1% 48724.0 51451.8 1.06 0.018
    5% 6340.5 7542.3 1.19 0.038
    10% 2092.5 2458.6 1.180 0.091

    Below is a script that performs a random search of a random matrix for
    a variety of sigmas.

    JDH

    from __future__ import division
    import sys, time
    from urllib import urlopen
    from Numeric import *
    from MLab import randn, rand, mean, std

    def trim_missing(a, thresh=(0.05,0.05), sigma=0.005 ):
    """
    a is a numObservations by numVariables boolean matrix

    thresh = (othresh, vthresh) are the observation and variable
    thresholds that trigger deletion

    remove any rows where percent missing vars > vthresh
    remove any cols where percent missing obs > othresh

    This is done iteratively rechecking the percent missing on each
    iteration or row or col removal, with the largest offender removed
    on each iteration

    return value is score, rowInd, colInd where the two ind arrays
    are the indices of the rows and cols that were kept

    """
    othresh, vthresh = thresh # theshold for deletion
    dr=zeros(a.shape[0]) # Arrays to note deleted rows...
    dc=zeros(a.shape[1]) # ... and columns
    sizeleft=list(a.shape) # Remaining dimensions
    sr=sum(a,1) # Column scores = ij's to remove
    sc=sum(a,0) # Row scores
    while 1: # Keep deleting till none left
    mr=argmax(sr) # index highest row score
    mc=argmax(sc) # index highest column score
    fracRow = sr[mr]/sizeleft[1]
    fracCol = sc[mc]/sizeleft[0]

    if fracRow<=vthresh and fracCol<=othresh:
    break # stop when missing criteria are satisfied
    if fracRow-vthresh+sigma*randn()<fracCol-othresh:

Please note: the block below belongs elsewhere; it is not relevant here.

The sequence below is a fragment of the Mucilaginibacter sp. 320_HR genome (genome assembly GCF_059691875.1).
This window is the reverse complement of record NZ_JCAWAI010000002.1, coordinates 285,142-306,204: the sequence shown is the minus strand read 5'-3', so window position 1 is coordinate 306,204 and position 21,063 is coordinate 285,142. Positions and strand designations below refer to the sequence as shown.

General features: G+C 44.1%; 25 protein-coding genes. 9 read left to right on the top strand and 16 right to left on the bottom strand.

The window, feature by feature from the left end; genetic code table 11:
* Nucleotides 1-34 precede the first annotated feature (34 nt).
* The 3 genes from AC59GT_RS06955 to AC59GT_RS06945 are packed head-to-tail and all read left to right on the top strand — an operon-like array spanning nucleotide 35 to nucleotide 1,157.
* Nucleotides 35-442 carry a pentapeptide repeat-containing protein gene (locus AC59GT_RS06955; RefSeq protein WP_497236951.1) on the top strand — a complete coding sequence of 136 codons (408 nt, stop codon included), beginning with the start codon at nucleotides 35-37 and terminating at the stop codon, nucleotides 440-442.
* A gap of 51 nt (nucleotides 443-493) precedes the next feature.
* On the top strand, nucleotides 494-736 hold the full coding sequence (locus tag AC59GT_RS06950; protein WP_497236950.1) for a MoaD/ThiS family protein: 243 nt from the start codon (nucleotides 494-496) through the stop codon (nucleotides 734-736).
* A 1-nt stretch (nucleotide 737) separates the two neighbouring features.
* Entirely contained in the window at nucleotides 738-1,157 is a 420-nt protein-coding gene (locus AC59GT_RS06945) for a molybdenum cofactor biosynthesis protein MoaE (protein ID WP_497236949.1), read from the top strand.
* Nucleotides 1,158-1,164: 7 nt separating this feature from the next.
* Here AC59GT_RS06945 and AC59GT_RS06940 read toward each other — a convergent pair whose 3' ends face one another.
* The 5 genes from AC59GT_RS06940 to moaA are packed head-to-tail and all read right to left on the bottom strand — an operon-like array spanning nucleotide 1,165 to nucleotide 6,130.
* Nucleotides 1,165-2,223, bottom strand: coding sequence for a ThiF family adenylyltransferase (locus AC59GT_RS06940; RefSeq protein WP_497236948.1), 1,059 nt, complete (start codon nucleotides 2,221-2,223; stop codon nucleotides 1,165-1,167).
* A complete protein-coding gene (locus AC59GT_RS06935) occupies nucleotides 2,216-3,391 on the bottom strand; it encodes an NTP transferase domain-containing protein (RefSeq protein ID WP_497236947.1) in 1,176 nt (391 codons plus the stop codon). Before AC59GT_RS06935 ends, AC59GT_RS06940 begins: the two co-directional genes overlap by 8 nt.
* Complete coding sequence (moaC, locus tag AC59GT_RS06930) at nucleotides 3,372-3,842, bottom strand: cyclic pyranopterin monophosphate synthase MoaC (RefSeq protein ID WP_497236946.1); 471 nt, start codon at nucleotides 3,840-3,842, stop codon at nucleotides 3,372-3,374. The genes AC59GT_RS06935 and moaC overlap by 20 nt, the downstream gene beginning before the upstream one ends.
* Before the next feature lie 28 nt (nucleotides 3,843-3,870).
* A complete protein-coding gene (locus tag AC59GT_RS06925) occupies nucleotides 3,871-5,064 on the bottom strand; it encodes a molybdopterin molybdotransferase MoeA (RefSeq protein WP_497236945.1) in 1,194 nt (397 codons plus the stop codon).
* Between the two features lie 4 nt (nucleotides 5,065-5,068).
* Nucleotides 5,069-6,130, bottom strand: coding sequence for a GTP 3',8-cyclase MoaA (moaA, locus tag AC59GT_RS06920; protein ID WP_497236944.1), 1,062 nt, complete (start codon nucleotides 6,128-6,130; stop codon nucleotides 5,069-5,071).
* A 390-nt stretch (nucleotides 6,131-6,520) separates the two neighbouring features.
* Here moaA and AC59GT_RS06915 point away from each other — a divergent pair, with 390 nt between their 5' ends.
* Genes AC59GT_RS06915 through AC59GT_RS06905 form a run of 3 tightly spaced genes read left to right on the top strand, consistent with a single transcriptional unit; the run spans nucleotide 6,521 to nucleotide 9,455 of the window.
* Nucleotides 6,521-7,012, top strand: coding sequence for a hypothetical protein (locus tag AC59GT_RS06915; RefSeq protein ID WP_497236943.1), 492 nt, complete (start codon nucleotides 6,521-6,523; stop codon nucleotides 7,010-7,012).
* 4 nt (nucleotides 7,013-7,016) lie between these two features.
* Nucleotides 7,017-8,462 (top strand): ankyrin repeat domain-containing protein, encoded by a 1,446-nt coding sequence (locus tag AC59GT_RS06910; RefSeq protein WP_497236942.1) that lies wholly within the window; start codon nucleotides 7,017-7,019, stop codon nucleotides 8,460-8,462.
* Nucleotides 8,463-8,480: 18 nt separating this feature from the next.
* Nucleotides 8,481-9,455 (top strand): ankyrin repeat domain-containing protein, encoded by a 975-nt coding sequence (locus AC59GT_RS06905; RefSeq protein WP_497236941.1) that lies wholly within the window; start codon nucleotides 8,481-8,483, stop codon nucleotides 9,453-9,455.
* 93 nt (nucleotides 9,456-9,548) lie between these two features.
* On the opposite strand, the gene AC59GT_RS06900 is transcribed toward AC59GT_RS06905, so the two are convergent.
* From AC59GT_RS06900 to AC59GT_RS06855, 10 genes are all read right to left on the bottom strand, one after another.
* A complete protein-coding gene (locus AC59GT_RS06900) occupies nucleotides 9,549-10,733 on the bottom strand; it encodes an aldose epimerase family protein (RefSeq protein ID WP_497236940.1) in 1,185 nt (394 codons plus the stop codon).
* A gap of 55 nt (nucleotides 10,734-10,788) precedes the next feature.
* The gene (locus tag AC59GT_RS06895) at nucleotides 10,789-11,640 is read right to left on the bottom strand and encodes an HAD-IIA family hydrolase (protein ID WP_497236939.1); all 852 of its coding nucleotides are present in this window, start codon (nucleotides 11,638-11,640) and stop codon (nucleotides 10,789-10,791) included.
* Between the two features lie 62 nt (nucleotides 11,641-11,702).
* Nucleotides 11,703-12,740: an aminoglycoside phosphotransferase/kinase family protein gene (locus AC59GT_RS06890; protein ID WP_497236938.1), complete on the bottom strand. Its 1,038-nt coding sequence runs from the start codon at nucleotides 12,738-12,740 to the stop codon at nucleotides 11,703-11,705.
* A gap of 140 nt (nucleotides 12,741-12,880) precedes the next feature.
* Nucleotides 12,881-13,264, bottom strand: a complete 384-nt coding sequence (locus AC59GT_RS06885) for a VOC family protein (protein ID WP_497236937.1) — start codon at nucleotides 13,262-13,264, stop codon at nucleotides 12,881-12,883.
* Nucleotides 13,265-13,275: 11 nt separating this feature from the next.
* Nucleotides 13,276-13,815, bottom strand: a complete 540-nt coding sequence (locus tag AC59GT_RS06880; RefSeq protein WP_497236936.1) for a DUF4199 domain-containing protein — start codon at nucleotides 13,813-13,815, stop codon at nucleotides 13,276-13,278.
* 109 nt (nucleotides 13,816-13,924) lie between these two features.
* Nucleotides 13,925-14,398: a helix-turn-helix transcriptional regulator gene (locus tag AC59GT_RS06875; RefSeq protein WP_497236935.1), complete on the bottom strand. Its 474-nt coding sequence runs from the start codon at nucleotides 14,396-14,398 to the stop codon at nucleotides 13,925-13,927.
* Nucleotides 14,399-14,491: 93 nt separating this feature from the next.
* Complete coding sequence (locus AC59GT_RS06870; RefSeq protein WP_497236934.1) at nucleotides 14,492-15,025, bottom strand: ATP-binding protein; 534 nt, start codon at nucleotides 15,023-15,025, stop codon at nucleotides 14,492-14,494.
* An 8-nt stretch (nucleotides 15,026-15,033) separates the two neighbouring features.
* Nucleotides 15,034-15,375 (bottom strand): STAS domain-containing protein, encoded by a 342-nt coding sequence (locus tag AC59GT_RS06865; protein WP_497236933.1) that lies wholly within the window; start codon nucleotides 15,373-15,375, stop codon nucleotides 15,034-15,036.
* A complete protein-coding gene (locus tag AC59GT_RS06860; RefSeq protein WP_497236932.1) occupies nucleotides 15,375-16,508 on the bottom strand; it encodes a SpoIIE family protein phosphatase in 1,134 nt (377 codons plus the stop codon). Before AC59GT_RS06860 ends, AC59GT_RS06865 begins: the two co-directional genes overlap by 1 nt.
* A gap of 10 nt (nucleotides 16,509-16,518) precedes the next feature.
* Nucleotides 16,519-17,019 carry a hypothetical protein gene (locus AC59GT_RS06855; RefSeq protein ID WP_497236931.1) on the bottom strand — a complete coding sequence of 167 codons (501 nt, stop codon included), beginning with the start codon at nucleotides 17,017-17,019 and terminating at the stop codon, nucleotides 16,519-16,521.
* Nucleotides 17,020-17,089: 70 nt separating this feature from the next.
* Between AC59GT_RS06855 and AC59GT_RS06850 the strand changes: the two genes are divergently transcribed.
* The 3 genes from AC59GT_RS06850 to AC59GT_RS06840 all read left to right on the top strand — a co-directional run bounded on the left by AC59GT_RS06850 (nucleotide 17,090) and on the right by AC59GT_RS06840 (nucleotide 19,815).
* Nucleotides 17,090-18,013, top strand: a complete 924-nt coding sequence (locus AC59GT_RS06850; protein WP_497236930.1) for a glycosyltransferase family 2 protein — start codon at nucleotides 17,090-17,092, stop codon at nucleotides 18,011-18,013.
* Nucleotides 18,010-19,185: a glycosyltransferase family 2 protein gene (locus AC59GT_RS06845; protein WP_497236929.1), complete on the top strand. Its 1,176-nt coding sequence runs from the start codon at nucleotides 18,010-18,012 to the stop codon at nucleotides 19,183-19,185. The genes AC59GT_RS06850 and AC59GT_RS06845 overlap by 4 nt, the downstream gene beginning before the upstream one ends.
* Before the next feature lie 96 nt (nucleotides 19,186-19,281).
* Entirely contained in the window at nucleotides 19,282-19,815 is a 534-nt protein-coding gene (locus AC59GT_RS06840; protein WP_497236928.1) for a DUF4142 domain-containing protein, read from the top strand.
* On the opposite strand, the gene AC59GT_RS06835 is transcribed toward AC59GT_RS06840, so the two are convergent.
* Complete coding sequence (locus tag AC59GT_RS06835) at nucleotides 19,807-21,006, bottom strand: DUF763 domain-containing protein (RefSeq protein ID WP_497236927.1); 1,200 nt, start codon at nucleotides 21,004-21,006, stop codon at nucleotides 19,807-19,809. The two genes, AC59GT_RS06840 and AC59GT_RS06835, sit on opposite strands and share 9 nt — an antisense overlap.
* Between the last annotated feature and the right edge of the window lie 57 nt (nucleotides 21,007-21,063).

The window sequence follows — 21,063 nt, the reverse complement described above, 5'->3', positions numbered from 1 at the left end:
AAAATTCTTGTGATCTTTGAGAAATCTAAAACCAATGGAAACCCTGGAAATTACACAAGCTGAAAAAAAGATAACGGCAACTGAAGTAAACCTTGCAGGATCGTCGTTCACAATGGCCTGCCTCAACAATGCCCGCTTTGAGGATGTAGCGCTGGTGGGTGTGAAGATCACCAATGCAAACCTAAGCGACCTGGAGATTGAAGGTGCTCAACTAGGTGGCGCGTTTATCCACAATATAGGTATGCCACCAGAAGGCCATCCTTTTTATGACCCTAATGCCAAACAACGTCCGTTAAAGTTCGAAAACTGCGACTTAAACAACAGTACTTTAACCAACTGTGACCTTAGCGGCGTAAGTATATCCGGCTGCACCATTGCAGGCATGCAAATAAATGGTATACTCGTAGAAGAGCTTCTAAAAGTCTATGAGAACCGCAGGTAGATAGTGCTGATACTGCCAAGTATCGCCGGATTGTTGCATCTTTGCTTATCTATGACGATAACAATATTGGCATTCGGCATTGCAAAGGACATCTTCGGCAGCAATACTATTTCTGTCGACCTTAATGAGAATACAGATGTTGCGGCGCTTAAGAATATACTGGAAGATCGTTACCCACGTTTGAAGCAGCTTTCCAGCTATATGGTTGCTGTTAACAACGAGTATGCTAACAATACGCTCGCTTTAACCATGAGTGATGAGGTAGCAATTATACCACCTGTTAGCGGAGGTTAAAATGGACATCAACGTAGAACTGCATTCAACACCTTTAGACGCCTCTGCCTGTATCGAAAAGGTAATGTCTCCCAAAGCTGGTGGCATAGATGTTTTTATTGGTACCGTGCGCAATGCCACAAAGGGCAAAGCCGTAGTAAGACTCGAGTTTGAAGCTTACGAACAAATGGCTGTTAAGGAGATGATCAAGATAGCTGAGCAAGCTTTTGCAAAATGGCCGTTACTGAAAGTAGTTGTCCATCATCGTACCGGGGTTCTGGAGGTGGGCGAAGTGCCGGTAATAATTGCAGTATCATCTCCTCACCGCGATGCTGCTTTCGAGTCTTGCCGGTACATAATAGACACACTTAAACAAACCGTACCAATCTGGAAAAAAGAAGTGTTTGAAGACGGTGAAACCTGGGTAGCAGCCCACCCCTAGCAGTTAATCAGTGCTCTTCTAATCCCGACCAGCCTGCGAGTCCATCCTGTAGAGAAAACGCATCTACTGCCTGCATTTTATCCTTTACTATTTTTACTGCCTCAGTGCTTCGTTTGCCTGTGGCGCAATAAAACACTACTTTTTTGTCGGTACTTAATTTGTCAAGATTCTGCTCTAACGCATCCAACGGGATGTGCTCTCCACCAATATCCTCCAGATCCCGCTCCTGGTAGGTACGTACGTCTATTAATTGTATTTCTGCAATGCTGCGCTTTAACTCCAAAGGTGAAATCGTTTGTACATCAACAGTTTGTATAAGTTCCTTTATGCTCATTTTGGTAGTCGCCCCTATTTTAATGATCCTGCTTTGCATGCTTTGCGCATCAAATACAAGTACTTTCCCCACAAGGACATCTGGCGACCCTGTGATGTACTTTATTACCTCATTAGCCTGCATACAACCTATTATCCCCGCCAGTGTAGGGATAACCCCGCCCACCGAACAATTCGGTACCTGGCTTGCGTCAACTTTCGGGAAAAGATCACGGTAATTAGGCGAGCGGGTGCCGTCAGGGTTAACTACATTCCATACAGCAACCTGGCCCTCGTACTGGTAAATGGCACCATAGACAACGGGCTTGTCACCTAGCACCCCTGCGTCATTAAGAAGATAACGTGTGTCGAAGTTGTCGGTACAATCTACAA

sr=sr-a[:,mc] # rows reduced by contents of column
    sc[mc]=0 # sum of column now zero
    dc[mc]=1 # tags column as deleted
    sizeleft[1]-=1
    else:
    # deleting the row
    sc=sc-a[mr,:] # columns reduced by contents of row
    sr[mr]=0 # sum of row is now zero
    dr[mr]=1 # tags row as deleted
    sizeleft[0]-=1

    score=(a.shape[0]-sum(dr))*(a.shape[1]-sum(dc))
    dr=compress(dr==0,range(a.shape[0])) # gives return format of
    dc=compress(dc==0,range(a.shape[1])) # optimrcs posted by Bengt

    return score, dr, dc

    results = []
    for trial in range(10):
    a=rand(1000,250)
    a=where(a>0.90,1,0)

    score0, goodRows, goodCols = trim_missing(a, thresh=(0,0), sigma=0)
    maxScore = 0, score0, len(goodRows), len(goodCols)
    print 'Deterministic:', score0, len(goodRows), len(goodCols)
    for sigma in arange(0.0001, 0.01, 0.001):
    for i in range(10):
    score, goodRows, goodCols = trim_missing(
    a, thresh=(0,0), sigma=sigma)
    if score>maxScore[1]:
    #print '\t', sigma, score, len(goodRows), len(goodCols)
    maxScore = sigma, score, len(goodRows), len(goodCols)
    print '\t', maxScore

    results.append((score0, maxScore[1], maxScore[1]/score0))
    results = array(results)
    print mean(results)
    print std(results)
    John Hunter, Jul 8, 2003
    #16